US20090326842A1 - Method and system for determining state of charge of an energy delivery device - Google Patents

Method and system for determining state of charge of an energy delivery device Download PDF

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US20090326842A1
US20090326842A1 US12/477,382 US47738209A US2009326842A1 US 20090326842 A1 US20090326842 A1 US 20090326842A1 US 47738209 A US47738209 A US 47738209A US 2009326842 A1 US2009326842 A1 US 2009326842A1
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energy delivery
charge
state
relaxation
time constant
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Karen E. THOMAS-ALYEA
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A123 Systems LLC
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A123 System Inc
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    • GPHYSICS
    • G01MEASURING; TESTING
    • G01RMEASURING ELECTRIC VARIABLES; MEASURING MAGNETIC VARIABLES
    • G01R31/00Arrangements for testing electric properties; Arrangements for locating electric faults; Arrangements for electrical testing characterised by what is being tested not provided for elsewhere
    • G01R31/36Arrangements for testing, measuring or monitoring the electrical condition of accumulators or electric batteries, e.g. capacity or state of charge [SoC]
    • G01R31/382Arrangements for monitoring battery or accumulator variables, e.g. SoC
    • G01R31/3835Arrangements for monitoring battery or accumulator variables, e.g. SoC involving only voltage measurements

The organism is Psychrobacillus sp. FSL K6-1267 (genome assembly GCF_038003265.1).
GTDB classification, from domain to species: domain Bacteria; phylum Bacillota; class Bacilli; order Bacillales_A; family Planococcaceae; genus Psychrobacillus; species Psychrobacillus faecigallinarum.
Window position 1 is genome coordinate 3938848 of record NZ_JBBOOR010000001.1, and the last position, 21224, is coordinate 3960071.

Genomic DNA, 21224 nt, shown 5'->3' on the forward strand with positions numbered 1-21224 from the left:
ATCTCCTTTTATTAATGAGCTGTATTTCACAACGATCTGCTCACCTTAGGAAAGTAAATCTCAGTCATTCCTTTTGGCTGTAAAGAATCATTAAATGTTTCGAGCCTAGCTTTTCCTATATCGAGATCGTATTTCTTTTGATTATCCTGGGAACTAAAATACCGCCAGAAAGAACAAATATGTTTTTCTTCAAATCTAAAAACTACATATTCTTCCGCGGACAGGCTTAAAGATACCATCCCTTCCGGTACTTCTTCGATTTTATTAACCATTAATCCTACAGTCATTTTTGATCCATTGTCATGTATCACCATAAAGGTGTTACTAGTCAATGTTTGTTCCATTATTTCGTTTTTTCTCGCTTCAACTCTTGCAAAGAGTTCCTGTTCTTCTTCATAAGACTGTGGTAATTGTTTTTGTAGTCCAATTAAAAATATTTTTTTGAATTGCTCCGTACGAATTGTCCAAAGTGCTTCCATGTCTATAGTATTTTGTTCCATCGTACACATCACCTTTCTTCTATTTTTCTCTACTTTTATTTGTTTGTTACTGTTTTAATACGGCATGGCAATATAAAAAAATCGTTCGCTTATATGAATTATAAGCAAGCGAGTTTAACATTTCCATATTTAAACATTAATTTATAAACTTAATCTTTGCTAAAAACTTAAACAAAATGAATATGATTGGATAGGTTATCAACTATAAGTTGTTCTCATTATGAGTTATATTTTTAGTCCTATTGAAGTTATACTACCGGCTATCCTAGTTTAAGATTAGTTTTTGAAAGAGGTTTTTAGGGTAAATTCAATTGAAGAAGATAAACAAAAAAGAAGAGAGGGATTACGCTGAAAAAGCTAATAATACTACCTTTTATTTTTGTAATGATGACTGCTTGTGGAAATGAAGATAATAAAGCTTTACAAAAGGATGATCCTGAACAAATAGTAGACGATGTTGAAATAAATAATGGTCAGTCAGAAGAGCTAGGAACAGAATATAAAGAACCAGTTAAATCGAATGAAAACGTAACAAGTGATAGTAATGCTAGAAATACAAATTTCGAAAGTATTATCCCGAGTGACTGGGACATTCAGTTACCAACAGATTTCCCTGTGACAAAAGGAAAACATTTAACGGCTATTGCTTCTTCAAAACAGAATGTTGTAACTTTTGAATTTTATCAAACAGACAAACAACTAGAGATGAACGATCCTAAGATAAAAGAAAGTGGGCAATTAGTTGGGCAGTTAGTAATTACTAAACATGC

• GPHYSICS
    • G01MEASURING; TESTING
    • G01RMEASURING ELECTRIC VARIABLES; MEASURING MAGNETIC VARIABLES
    • G01R31/00Arrangements for testing electric properties; Arrangements for locating electric faults; Arrangements for electrical testing characterised by what is being tested not provided for elsewhere
    • G01R31/36Arrangements for testing, measuring or monitoring the electrical condition of accumulators or electric batteries, e.g. capacity or state of charge [SoC]
    • G01R31/3644Constructional arrangements
    • G01R31/3648Constructional arrangements comprising digital calculation means, e.g. for performing an algorithm
    • GPHYSICS
    • G01MEASURING; TESTING
    • G01RMEASURING ELECTRIC VARIABLES; MEASURING MAGNETIC VARIABLES
    • G01R31/00Arrangements for testing electric properties; Arrangements for locating electric faults; Arrangements for electrical testing characterised by what is being tested not provided for elsewhere
    • G01R31/36Arrangements for testing, measuring or monitoring the electrical condition of accumulators or electric batteries, e.g. capacity or state of charge [SoC]
    • G01R31/382Arrangements for monitoring battery or accumulator variables, e.g. SoC
    • GPHYSICS
    • G01MEASURING; TESTING
    • G01RMEASURING ELECTRIC VARIABLES; MEASURING MAGNETIC VARIABLES
    • G01R31/00Arrangements for testing electric properties; Arrangements for locating electric faults; Arrangements for electrical testing characterised by what is being tested not provided for elsewhere
    • G01R31/36Arrangements for testing, measuring or monitoring the electrical condition of accumulators or electric batteries, e.g. capacity or state of charge [SoC]
    • G01R31/392Determining battery ageing or deterioration, e.g. state of health

Abstract